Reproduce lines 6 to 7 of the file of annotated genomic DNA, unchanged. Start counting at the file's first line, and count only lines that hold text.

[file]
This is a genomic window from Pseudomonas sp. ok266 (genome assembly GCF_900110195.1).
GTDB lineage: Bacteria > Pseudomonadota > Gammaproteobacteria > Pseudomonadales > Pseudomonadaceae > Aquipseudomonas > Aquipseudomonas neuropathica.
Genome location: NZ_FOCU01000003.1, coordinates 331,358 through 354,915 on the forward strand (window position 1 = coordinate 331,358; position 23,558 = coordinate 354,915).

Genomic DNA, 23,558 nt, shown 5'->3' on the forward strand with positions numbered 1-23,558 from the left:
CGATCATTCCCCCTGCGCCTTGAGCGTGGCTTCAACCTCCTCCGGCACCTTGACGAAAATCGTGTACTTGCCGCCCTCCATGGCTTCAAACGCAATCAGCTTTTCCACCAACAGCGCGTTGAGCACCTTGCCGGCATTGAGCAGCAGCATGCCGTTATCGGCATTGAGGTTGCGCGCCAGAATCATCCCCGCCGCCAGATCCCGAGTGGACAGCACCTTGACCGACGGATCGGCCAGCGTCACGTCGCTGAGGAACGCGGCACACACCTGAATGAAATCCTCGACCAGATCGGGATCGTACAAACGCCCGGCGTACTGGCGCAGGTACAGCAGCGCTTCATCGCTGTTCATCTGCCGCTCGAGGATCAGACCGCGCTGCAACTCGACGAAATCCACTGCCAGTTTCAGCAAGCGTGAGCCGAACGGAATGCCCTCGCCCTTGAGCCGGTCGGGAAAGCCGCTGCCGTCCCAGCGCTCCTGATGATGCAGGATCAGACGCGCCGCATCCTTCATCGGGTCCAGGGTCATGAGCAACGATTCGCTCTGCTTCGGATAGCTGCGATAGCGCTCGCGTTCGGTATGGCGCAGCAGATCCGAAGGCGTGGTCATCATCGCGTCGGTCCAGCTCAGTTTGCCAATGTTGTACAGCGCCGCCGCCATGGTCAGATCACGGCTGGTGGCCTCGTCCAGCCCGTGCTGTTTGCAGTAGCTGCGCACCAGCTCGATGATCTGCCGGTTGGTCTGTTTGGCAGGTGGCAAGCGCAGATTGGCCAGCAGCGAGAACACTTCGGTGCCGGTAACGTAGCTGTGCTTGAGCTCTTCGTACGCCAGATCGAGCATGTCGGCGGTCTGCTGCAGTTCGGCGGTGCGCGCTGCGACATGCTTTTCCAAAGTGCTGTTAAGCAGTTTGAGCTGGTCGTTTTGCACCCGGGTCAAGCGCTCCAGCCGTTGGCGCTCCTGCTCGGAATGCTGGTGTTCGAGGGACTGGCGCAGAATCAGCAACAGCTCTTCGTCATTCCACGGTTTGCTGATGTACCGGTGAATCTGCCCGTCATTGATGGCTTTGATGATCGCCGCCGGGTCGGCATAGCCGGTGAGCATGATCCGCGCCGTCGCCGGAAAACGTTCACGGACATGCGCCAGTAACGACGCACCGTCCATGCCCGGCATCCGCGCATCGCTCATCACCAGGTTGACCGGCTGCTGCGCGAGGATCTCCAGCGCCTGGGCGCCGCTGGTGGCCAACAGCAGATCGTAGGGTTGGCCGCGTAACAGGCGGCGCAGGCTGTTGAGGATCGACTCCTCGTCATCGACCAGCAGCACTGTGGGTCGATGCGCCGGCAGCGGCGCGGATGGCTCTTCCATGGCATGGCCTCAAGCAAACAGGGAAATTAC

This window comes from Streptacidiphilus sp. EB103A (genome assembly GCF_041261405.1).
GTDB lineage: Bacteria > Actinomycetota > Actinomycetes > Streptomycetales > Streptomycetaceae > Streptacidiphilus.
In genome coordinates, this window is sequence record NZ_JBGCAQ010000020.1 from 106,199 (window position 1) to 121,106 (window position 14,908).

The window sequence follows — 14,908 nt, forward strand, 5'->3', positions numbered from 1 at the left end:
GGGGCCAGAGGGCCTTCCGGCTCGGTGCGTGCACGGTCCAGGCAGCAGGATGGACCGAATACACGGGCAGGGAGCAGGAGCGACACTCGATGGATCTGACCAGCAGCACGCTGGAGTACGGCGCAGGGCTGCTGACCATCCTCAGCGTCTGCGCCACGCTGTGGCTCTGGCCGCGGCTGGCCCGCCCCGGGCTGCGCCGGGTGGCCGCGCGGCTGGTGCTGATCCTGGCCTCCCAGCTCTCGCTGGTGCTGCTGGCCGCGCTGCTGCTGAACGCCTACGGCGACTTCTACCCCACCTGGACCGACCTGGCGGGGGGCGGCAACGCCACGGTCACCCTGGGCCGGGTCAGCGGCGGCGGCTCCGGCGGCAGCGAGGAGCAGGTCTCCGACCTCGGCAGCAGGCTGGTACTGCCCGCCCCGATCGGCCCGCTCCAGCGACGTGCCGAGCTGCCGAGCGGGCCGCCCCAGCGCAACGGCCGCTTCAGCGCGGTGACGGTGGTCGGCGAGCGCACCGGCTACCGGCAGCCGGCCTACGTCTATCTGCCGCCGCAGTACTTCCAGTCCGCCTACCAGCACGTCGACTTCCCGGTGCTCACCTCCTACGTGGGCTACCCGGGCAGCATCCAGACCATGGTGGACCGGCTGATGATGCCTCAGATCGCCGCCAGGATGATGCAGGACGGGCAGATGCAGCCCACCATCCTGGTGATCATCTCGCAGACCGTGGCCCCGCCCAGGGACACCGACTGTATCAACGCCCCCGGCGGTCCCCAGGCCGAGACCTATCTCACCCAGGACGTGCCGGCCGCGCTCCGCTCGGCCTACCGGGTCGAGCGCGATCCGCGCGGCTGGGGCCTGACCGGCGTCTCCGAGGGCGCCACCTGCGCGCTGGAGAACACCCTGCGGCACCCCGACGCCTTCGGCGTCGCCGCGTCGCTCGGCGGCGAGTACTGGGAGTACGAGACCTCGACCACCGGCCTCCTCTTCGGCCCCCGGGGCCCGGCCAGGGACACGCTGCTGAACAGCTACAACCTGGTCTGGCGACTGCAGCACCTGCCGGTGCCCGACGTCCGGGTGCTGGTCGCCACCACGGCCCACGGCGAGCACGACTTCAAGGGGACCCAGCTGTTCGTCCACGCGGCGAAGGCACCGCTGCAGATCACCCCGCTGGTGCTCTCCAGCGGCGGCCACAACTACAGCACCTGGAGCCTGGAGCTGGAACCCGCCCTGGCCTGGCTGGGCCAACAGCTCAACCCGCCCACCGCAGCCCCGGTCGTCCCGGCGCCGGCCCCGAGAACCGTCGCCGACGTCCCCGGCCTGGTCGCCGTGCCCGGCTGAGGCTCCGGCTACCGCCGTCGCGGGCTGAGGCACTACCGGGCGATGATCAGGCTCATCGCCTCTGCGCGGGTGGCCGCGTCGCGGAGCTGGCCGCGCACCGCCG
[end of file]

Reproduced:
This window comes from Streptacidiphilus sp. EB103A (genome assembly GCF_041261405.1).
GTDB lineage: Bacteria > Actinomycetota > Actinomycetes > Streptomycetales > Streptomycetaceae > Streptacidiphilus.